Sometimes We’re Blindsided by the Obvious

Fanless Linux ComputerIf you have been doing something one way for so long, you might not see the alternatives.

Recently, we learned one of our clients was investigating a newer fanless Linux computer for their printing product. Llamawerx developed the software as well as embedded webpages for the current version. The new hardware promises to be faster, have more memory, more cache, etc., etc.

An embedded web server hosts an application designed to upgrade the translation software and manage certain parameters on the box. Since the unit operates with a read-only file system, operations remount the file system read-write, update the files, and return it to read-only. Usually, an automatic reboot takes place too. An internal speaker on the older hardware beeps when the system resets. The newer hardware reduces costs by eliminating the speaker. According to our client, this poses a problem because the customer won’t know when the system completes rebooting, and they may power-cycle the machine while the file-system is an unstable state.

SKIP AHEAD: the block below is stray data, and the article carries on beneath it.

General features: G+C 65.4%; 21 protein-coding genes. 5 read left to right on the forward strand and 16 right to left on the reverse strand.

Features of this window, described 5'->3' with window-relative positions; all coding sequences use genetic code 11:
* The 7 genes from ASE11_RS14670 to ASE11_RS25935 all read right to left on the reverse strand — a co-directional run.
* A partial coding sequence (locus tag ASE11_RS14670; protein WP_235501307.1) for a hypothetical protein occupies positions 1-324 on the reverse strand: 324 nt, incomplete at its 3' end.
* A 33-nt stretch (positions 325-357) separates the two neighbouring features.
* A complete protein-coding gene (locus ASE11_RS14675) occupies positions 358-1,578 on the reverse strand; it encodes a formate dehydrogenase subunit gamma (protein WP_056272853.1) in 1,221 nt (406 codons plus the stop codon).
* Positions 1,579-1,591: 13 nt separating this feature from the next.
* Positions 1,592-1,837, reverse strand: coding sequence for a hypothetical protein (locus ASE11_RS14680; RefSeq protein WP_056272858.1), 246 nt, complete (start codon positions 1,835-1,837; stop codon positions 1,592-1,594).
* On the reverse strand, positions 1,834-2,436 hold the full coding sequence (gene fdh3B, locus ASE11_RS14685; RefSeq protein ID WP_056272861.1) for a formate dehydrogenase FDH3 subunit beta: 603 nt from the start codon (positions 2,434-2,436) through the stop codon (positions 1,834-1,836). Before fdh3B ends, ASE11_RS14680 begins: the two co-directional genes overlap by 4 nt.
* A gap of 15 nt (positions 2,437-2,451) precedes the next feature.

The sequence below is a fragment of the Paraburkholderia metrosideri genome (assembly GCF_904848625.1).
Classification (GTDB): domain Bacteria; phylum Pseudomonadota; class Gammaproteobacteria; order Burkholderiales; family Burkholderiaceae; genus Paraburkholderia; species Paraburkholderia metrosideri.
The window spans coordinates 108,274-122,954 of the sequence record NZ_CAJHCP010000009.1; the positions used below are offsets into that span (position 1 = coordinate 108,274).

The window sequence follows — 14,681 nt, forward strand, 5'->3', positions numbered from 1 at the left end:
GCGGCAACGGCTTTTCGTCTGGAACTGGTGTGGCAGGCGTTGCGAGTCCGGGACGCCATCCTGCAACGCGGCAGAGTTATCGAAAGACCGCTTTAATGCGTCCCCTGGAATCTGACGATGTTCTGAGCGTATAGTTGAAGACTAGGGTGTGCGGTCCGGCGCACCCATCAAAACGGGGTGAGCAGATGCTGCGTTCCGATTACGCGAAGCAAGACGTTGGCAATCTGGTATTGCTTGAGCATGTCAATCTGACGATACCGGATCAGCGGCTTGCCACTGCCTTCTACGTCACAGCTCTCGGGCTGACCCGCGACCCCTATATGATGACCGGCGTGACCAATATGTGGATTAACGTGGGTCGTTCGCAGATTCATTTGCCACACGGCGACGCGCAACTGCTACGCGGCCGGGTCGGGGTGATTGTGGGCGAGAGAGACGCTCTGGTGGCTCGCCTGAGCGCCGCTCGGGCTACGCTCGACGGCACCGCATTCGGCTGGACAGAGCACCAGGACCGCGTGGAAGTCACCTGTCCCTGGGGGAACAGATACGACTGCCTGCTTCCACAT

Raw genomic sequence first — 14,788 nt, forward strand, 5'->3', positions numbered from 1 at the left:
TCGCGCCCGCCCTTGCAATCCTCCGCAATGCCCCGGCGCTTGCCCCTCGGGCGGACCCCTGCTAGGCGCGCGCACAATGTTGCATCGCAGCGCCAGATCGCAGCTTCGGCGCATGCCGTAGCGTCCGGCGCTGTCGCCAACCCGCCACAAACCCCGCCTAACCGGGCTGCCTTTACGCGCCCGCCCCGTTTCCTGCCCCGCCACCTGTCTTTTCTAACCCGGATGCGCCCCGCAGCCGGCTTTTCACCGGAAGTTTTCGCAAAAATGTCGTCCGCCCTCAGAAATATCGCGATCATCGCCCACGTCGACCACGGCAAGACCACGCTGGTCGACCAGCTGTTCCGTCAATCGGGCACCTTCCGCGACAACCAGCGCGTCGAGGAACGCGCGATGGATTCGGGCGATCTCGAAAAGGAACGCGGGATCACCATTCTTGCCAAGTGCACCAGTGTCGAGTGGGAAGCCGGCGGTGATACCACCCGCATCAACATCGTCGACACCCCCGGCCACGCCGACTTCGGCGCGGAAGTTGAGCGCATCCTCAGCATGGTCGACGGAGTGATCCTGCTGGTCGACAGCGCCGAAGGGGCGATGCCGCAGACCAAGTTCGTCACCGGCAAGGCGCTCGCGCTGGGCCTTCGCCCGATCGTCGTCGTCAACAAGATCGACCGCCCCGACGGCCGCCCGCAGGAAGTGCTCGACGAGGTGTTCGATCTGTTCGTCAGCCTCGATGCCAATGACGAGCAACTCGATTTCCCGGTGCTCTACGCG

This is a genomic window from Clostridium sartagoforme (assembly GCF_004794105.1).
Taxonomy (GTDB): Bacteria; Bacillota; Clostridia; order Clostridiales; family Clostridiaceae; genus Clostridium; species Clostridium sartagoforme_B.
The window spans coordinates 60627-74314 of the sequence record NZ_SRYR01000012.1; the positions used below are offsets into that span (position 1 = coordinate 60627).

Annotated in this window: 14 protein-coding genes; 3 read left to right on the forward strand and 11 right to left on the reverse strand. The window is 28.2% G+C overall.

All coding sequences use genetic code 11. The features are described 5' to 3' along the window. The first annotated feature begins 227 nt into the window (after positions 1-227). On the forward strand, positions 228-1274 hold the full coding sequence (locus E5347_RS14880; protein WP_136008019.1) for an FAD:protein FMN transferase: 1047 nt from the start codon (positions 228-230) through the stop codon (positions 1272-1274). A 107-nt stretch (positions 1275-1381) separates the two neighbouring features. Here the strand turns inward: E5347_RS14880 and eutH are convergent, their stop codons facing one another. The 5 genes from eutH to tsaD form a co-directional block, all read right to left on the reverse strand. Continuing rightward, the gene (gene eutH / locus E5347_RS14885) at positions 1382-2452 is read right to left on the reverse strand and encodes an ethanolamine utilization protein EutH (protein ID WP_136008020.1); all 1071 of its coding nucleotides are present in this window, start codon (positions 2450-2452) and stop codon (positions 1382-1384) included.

Being technically astute, our client started designing a solution that would add either a speaker or an LED indicator. When we found this out, we felt there had to be a better way. Yes, his solution would replicate the original platform and would work great on a test bench, but these units will be spread around the facility out of earshot. Since I developed the web application, I suggested modifying it to add an on-screen indicator. Using Javascript, the webpage could retry connections to the web server and detect when the reboot was complete. This seems much simpler than designing an external circuit and it will work with units connected with Ethernet in other buildings.

Our client agreed, “Using a refresh of the webtools would be an excellent way to monitor the status of the box during reset conditions.” Sometimes we’re blindsided by the obvious. At Llamawerx, it’s our job to show you the alternatives.

Comments are closed.